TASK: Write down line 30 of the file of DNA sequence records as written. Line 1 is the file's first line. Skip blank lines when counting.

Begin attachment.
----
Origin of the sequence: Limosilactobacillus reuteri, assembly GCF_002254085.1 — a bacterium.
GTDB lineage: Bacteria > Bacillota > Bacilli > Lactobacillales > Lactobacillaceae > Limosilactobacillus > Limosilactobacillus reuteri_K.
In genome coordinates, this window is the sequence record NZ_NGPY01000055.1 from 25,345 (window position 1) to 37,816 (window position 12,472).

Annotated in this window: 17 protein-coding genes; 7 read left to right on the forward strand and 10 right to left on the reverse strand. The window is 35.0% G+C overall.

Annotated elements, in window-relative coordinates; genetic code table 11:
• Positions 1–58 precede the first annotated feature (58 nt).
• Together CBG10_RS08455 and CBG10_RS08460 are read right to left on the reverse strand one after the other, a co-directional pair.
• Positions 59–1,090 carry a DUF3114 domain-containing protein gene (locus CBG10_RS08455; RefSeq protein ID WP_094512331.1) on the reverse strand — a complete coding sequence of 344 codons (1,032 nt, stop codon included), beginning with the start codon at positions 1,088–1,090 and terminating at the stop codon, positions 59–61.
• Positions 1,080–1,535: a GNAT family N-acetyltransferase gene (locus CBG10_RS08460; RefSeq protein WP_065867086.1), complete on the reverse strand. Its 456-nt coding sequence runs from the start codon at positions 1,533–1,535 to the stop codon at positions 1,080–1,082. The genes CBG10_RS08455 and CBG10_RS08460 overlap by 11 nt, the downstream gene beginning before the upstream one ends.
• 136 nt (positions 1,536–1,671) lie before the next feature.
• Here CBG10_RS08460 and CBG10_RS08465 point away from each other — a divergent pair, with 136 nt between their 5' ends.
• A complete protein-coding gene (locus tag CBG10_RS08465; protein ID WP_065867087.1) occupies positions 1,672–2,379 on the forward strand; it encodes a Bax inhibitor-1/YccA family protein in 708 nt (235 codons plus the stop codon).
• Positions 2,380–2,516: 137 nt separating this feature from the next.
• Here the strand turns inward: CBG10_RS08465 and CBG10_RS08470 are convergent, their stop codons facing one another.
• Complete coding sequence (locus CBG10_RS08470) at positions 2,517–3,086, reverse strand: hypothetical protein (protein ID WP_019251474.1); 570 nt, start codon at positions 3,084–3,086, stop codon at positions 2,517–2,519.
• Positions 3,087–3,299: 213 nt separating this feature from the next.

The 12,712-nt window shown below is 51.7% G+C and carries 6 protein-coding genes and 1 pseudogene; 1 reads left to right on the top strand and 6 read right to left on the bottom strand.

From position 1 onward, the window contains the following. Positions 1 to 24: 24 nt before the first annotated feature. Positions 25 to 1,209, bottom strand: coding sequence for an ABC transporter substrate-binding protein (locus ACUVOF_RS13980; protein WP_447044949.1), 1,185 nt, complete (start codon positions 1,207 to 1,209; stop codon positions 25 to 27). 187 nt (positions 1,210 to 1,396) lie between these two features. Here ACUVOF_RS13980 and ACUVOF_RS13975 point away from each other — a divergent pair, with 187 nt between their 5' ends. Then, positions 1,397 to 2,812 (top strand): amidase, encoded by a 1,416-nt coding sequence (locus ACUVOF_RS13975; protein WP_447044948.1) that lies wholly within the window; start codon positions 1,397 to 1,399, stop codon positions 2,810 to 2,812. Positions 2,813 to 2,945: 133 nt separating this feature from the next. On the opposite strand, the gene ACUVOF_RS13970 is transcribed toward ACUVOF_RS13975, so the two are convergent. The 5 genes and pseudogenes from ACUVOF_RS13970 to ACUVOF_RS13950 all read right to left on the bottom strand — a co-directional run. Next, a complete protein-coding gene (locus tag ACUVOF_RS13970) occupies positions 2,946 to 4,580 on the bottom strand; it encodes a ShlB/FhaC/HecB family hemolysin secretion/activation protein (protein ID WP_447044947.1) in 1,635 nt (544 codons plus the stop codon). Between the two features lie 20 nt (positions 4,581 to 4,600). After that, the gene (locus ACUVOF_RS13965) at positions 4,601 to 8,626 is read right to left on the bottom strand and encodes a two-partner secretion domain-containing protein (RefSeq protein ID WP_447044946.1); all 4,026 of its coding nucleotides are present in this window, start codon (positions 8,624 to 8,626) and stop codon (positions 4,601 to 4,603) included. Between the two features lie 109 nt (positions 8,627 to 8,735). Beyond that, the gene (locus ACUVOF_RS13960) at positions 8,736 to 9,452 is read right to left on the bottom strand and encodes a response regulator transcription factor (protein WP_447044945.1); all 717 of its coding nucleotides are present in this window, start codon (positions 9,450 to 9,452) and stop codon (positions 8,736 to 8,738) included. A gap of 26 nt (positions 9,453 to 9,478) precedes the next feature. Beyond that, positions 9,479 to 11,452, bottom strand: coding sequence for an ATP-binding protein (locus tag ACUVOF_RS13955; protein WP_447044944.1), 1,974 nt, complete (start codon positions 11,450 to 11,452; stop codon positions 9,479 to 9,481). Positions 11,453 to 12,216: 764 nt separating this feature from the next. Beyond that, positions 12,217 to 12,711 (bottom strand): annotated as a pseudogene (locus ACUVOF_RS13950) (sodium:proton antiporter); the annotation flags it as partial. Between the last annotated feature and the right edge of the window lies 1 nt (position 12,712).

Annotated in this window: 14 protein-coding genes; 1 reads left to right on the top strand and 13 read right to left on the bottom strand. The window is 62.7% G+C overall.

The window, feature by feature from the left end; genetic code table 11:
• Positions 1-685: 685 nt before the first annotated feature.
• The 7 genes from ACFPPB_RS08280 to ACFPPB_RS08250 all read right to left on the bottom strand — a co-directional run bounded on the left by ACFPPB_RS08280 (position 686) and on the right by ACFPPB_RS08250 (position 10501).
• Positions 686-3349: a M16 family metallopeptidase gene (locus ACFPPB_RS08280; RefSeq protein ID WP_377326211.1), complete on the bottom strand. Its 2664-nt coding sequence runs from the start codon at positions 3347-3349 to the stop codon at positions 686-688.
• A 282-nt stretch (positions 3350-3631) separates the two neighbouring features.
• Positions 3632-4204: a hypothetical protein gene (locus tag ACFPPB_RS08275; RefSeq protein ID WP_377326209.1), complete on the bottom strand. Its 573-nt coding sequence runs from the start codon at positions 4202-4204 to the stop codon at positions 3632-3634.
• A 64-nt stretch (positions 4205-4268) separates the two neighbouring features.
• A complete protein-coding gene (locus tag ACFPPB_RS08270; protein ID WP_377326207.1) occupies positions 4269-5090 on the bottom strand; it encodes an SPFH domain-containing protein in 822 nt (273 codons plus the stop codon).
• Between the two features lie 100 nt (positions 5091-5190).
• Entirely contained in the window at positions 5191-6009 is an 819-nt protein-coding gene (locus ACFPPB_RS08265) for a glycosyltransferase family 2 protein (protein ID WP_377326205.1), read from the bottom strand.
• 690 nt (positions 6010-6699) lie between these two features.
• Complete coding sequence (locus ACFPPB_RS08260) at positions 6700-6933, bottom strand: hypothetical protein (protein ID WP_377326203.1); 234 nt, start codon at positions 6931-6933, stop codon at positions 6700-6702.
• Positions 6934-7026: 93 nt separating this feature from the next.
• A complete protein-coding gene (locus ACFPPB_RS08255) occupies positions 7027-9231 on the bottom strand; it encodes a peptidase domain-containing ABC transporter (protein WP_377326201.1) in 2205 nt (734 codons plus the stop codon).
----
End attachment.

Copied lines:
• 690 nt (positions 6010-6699) lie between these two features.